Footing shall be 0.61 meters (2 feet) wide at a depth of 0.61 meters (2 feet) below ground surface.
Many engineers neglect the depth factor (i.e. D N_{q}
= 0) for shallow foundations. This inherently increases the factor of
safety. Some site conditions that may negatively effect the depth factor are
foundations established at depths equal to or less than 0.3 meters (1 feet)
below the ground surface, placement of foundations on fill, and disturbed/
fill soils located above or to the sides of foundations.
********************************
Example #2: Determine allowable bearing capacity of a shallow,
0.3 meter (12inch) square
isolated footing bearing on saturated cohesive soil. The frost penetration
depth is 0.61 meter (2 feet). Structural parameters require the foundation
to withstand 4.4 kN (1000 lbs) of force on a 0.3 meter (12inch) square
column.
Given

bearing pressure from building column = 4.4 kN/ (0.3 m x 0.3 m) =
48.9 kN/m^{2}

bearing pressure from building column = 1000 lbs/ (1 ft x 1 ft) = 1000 lbs/ft^{2}

unit weight of saturated soil,
g_{sat}= 20.3 kN/m^{3} (129 lbs/ft^{3})
*see typical
g values

unit weight of water,
g_{w}=
9.81 kN/m^{3} (62.4 lbs/ft^{3})
*constant

Cohesion, c = 21.1 kN/m^{2} (440 lbs/ft^{2})
*from soil testing, see typical
c values

angle of Internal Friction,
f = 0 degrees
*from soil testing, see typical
f values

footing width, B = 0.3 m (1 ft)
Solution
Try a footing depth, D = 0.61 meters (2 feet), because foundation should
be below frost depth.
Use a factor of safety, F.S = 3. See
factor of safety for more
information.
Determine bearing capacity factors N_{g}, N_{c} and
N_{q}. See typical bearing capacity
factors relating to the soils' angle of internal friction.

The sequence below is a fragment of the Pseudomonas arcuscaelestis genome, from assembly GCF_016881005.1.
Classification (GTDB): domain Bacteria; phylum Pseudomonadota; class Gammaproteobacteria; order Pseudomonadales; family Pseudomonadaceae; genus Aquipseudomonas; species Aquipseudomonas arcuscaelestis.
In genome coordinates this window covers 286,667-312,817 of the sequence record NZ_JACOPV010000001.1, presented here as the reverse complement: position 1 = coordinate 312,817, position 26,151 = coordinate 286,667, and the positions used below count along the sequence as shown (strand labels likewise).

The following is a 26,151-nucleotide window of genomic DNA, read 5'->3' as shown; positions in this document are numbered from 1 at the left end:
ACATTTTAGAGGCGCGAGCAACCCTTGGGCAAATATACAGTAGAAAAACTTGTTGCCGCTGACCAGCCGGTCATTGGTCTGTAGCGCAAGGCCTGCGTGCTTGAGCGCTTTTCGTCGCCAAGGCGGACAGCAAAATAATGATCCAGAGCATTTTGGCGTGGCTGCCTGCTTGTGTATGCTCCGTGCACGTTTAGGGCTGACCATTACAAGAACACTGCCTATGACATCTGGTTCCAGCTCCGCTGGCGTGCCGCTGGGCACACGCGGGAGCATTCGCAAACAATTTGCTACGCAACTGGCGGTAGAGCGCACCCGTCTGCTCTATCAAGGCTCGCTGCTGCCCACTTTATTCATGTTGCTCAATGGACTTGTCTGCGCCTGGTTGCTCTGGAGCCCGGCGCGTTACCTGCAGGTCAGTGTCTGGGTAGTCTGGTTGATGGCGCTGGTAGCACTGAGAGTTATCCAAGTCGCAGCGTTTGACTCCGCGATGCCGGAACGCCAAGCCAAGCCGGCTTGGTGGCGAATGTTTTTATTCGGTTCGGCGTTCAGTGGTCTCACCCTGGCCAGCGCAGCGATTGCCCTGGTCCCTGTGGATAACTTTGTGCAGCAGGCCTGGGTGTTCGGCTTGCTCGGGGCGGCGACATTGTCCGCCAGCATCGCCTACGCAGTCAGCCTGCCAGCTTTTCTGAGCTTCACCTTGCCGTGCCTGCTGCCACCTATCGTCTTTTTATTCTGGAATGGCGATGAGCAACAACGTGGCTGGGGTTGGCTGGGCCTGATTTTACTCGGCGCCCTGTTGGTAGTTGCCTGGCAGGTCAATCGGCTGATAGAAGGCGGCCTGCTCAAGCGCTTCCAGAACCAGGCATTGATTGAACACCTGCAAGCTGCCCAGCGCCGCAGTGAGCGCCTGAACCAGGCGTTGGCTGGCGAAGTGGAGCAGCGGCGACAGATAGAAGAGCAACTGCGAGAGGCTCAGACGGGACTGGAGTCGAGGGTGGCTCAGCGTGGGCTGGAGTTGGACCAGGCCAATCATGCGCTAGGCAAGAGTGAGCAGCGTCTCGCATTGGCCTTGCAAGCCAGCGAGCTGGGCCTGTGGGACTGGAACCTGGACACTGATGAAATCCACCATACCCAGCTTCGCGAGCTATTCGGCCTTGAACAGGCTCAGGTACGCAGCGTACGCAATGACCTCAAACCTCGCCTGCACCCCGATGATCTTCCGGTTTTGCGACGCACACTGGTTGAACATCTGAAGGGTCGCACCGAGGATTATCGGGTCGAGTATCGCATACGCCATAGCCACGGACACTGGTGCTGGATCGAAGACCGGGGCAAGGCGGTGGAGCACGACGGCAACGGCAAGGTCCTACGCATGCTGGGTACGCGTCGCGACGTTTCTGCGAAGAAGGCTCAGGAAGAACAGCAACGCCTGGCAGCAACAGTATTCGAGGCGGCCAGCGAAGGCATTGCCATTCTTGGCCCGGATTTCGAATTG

N_{g} = 0
 N_{c} = 5.7
 N_{q} = 1
Solve for ultimate bearing capacity,
Q_{u }= 1.3c N_{c} +
g D N_{q} + 0.4
g B N_{g} *square footing eq.
Q_{u} =1.3(21.1kN/m^{2})5.7+(20.3kN/m^{3}9.81kN/m^{3})(0.61m)1+0.4(20.3kN/m^{3}9.81kN/m^{3})(0.3m)0
Q_{u} = 163 kN/m^{2 }
metric
Q_{u} = 1.3(440lbs/ft^{2})(5.7) + (129lbs/ft^{3} 
62.4lbs/ft^{3})(2ft)(1) + 0.4(129lbs/ft^{3} 
62.4lbs/ft^{3})(1ft)(0)
Q_{u} = 3394 lbs/ft^{2 }
standard
Solve for allowable bearing capacity,
Q_{a} = Qu F.S.
Q_{a} = 163 kN/m^{2} =
54 kN/m^{2 } Q_{a}
> 48.9 kN/m^{2}
o.k. metric
3 Q_{a} =
3394lbs/ft^{2} = 1130 lbs/ft^{2
} Q_{a} >
1000 lbs/ft^{2}
o.k. standard
3
Conclusion
The 0.3 meter (12inch) isolated square footing shall be 0.61 meters (2 feet) below the ground surface.
Other considerations may be required for foundations bearing
on moisture sensitive clays, especially for lightly loaded structures such as in
this example. Sensitive clays could expand and contract, which could cause
structural damage. Clay used as bearing soils may require mitigation such as
heavier loads, subgrade removal and replacement below the foundation, or
moisture control within the subgrade.
********************************
Example #3: Determine allowable bearing capacity and width for a
foundation using the Meyerhof Method. Soils consist of poorly graded sand. Footing must withstand a
144 kN/m^{2} (1.5 tons/ft^{2}) building pressure.
Given